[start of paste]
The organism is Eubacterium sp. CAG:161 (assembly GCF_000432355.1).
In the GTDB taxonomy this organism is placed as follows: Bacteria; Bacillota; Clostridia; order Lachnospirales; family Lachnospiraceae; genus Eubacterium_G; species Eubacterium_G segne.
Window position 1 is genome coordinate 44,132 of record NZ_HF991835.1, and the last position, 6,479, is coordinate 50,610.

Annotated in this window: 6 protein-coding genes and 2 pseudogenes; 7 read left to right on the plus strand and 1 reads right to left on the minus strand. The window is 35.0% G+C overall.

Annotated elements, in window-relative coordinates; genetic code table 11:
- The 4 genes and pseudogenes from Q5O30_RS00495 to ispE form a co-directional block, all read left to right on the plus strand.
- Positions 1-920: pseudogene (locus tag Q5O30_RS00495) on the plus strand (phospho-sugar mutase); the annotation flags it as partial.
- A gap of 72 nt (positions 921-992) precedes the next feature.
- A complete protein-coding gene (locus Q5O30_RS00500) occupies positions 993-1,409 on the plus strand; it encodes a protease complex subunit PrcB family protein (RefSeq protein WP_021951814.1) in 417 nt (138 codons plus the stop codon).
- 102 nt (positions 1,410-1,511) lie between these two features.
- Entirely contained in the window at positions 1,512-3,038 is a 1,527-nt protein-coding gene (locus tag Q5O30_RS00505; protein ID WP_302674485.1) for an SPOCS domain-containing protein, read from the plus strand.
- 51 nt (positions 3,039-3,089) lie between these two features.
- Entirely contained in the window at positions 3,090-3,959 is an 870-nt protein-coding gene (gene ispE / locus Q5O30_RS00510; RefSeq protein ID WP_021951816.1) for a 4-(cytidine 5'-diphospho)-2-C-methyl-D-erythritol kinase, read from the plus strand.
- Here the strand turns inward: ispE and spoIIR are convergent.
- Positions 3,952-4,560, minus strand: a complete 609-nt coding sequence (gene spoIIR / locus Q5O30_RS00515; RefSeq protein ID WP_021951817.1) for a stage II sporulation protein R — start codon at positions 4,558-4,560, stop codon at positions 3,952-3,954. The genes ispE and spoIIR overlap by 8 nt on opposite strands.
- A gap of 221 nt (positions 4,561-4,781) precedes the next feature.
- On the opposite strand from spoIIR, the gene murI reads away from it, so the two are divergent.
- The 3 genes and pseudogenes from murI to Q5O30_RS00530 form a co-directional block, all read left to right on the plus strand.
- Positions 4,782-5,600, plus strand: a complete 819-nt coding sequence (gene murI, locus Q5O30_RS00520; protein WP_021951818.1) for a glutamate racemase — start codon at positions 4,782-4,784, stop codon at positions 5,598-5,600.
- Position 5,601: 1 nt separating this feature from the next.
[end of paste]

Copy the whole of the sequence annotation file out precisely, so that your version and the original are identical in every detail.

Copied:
The organism is Eubacterium sp. CAG:161 (assembly GCF_000432355.1).
In the GTDB taxonomy this organism is placed as follows: Bacteria; Bacillota; Clostridia; order Lachnospirales; family Lachnospiraceae; genus Eubacterium_G; species Eubacterium_G segne.
Window position 1 is genome coordinate 44,132 of record NZ_HF991835.1, and the last position, 6,479, is coordinate 50,610.

Annotated in this window: 6 protein-coding genes and 2 pseudogenes; 7 read left to right on the plus strand and 1 reads right to left on the minus strand. The window is 35.0% G+C overall.

Annotated elements, in window-relative coordinates; genetic code table 11:
- The 4 genes and pseudogenes from Q5O30_RS00495 to ispE form a co-directional block, all read left to right on the plus strand.
- Positions 1-920: pseudogene (locus tag Q5O30_RS00495) on the plus strand (phospho-sugar mutase); the annotation flags it as partial.
- A gap of 72 nt (positions 921-992) precedes the next feature.
- A complete protein-coding gene (locus Q5O30_RS00500) occupies positions 993-1,409 on the plus strand; it encodes a protease complex subunit PrcB family protein (RefSeq protein WP_021951814.1) in 417 nt (138 codons plus the stop codon).
- 102 nt (positions 1,410-1,511) lie between these two features.
- Entirely contained in the window at positions 1,512-3,038 is a 1,527-nt protein-coding gene (locus tag Q5O30_RS00505; protein ID WP_302674485.1) for an SPOCS domain-containing protein, read from the plus strand.
- 51 nt (positions 3,039-3,089) lie between these two features.
- Entirely contained in the window at positions 3,090-3,959 is an 870-nt protein-coding gene (gene ispE / locus Q5O30_RS00510; RefSeq protein ID WP_021951816.1) for a 4-(cytidine 5'-diphospho)-2-C-methyl-D-erythritol kinase, read from the plus strand.
- Here the strand turns inward: ispE and spoIIR are convergent.
- Positions 3,952-4,560, minus strand: a complete 609-nt coding sequence (gene spoIIR / locus Q5O30_RS00515; RefSeq protein ID WP_021951817.1) for a stage II sporulation protein R — start codon at positions 4,558-4,560, stop codon at positions 3,952-3,954. The genes ispE and spoIIR overlap by 8 nt on opposite strands.
- A gap of 221 nt (positions 4,561-4,781) precedes the next feature.
- On the opposite strand from spoIIR, the gene murI reads away from it, so the two are divergent.
- The 3 genes and pseudogenes from murI to Q5O30_RS00530 form a co-directional block, all read left to right on the plus strand.
- Positions 4,782-5,600, plus strand: a complete 819-nt coding sequence (gene murI, locus Q5O30_RS00520; protein WP_021951818.1) for a glutamate racemase — start codon at positions 4,782-4,784, stop codon at positions 5,598-5,600.
- Position 5,601: 1 nt separating this feature from the next.